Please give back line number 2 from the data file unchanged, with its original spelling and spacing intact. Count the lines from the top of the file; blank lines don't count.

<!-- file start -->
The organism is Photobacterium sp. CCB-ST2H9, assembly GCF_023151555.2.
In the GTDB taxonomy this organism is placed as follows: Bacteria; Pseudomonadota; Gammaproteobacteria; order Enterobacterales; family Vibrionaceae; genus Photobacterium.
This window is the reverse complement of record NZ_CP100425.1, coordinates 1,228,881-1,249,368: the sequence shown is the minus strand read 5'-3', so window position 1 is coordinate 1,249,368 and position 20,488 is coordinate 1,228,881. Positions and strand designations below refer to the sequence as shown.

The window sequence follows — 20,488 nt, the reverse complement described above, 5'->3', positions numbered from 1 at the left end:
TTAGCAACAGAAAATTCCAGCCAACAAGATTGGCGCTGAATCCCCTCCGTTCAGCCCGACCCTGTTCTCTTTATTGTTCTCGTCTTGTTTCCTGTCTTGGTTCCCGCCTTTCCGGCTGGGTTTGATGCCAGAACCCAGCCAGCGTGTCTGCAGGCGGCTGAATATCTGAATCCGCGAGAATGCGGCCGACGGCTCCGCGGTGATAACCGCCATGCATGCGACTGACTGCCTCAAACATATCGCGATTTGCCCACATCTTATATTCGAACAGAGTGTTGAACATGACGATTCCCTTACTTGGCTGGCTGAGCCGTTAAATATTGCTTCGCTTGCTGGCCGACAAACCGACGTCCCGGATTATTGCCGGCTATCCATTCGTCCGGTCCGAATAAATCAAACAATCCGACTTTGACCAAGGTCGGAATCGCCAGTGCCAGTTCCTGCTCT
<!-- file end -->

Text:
In the GTDB taxonomy this organism is placed as follows: Bacteria; Pseudomonadota; Gammaproteobacteria; order Enterobacterales; family Vibrionaceae; genus Photobacterium.